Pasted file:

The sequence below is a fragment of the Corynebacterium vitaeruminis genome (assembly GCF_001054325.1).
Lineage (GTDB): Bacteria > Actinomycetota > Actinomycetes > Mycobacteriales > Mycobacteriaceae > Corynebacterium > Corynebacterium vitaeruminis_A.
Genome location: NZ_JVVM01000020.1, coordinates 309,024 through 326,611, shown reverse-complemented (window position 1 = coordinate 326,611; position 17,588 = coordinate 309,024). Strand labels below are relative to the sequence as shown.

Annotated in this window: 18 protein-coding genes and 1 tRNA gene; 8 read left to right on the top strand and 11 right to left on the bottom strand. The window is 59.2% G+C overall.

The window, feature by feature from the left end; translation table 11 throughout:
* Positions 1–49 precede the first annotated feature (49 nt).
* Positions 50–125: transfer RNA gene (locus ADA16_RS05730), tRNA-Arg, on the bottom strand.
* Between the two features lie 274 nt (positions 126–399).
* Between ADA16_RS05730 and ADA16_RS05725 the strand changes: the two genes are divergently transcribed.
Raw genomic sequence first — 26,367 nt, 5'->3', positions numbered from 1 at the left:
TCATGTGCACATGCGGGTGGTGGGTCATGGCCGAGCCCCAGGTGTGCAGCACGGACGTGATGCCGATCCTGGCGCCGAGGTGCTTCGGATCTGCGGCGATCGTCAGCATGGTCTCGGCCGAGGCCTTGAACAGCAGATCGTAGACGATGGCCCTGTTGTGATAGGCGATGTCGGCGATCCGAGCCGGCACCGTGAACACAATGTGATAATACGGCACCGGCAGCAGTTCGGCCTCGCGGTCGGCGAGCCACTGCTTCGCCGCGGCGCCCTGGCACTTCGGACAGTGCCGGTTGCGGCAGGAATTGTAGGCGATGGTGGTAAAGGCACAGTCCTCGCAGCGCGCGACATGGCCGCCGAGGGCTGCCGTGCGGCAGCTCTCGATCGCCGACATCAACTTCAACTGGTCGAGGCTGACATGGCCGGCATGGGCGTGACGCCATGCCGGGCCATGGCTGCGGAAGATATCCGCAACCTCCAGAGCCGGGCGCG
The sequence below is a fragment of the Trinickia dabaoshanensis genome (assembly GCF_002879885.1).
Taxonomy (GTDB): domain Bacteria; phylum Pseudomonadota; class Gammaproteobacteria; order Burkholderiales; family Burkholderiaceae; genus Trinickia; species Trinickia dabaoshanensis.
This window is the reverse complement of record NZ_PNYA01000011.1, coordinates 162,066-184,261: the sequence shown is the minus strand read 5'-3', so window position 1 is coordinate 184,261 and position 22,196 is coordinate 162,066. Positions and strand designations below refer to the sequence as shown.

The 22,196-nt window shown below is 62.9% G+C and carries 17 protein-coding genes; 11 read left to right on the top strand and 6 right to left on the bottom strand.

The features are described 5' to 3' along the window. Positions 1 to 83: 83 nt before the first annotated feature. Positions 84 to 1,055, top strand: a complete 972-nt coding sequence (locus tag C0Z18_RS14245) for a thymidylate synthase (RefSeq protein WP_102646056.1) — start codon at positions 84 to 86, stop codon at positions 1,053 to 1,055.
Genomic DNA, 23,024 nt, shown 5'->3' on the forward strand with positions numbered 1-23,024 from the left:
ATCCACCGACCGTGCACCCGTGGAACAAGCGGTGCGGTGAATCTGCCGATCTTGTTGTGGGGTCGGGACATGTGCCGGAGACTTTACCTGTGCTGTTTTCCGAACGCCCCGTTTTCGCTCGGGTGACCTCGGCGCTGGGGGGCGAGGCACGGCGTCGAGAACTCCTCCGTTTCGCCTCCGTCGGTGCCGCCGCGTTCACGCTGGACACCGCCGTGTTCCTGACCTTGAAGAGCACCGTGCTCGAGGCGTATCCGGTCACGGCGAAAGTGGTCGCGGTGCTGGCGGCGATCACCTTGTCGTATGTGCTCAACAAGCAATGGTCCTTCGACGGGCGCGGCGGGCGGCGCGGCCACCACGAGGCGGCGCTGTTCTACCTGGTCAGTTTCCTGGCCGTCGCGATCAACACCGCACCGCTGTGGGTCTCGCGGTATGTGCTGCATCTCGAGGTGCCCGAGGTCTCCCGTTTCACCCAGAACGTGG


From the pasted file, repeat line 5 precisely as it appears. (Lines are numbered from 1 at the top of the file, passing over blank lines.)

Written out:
The window, feature by feature from the left end; translation table 11 throughout: